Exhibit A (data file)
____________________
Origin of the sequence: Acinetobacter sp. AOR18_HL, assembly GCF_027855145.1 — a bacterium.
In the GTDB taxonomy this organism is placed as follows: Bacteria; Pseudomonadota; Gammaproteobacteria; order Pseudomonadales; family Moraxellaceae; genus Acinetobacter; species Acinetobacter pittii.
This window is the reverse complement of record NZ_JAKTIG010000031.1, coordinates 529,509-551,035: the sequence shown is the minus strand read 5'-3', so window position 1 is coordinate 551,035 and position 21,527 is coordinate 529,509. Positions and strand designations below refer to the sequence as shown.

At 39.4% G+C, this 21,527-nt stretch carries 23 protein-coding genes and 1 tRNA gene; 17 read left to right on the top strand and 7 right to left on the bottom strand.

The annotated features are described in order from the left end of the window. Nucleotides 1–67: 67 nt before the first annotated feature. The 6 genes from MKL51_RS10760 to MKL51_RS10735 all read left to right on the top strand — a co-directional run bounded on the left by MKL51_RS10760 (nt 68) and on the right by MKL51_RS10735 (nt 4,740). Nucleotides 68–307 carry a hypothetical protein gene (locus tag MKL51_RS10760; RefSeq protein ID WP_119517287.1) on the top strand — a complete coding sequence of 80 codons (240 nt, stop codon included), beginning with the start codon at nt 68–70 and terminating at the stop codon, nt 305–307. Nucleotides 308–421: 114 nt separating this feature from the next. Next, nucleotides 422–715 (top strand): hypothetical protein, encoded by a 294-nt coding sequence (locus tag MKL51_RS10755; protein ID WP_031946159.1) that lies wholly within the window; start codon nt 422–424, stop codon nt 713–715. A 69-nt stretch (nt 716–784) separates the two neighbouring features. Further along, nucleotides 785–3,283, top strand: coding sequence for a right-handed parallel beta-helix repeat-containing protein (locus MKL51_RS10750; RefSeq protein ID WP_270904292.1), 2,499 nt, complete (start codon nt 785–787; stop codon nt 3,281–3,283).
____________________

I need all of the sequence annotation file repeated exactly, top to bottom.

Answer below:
Origin of the sequence: Acinetobacter sp. AOR18_HL, assembly GCF_027855145.1 — a bacterium.
In the GTDB taxonomy this organism is placed as follows: Bacteria; Pseudomonadota; Gammaproteobacteria; order Pseudomonadales; family Moraxellaceae; genus Acinetobacter; species Acinetobacter pittii.
This window is the reverse complement of record NZ_JAKTIG010000031.1, coordinates 529,509-551,035: the sequence shown is the minus strand read 5'-3', so window position 1 is coordinate 551,035 and position 21,527 is coordinate 529,509. Positions and strand designations below refer to the sequence as shown.

At 39.4% G+C, this 21,527-nt stretch carries 23 protein-coding genes and 1 tRNA gene; 17 read left to right on the top strand and 7 right to left on the bottom strand.

The annotated features are described in order from the left end of the window. Nucleotides 1–67: 67 nt before the first annotated feature. The 6 genes from MKL51_RS10760 to MKL51_RS10735 all read left to right on the top strand — a co-directional run bounded on the left by MKL51_RS10760 (nt 68) and on the right by MKL51_RS10735 (nt 4,740). Nucleotides 68–307 carry a hypothetical protein gene (locus tag MKL51_RS10760; RefSeq protein ID WP_119517287.1) on the top strand — a complete coding sequence of 80 codons (240 nt, stop codon included), beginning with the start codon at nt 68–70 and terminating at the stop codon, nt 305–307. Nucleotides 308–421: 114 nt separating this feature from the next. Next, nucleotides 422–715 (top strand): hypothetical protein, encoded by a 294-nt coding sequence (locus tag MKL51_RS10755; protein ID WP_031946159.1) that lies wholly within the window; start codon nt 422–424, stop codon nt 713–715. A 69-nt stretch (nt 716–784) separates the two neighbouring features. Further along, nucleotides 785–3,283, top strand: coding sequence for a right-handed parallel beta-helix repeat-containing protein (locus MKL51_RS10750; RefSeq protein ID WP_270904292.1), 2,499 nt, complete (start codon nt 785–787; stop codon nt 3,281–3,283).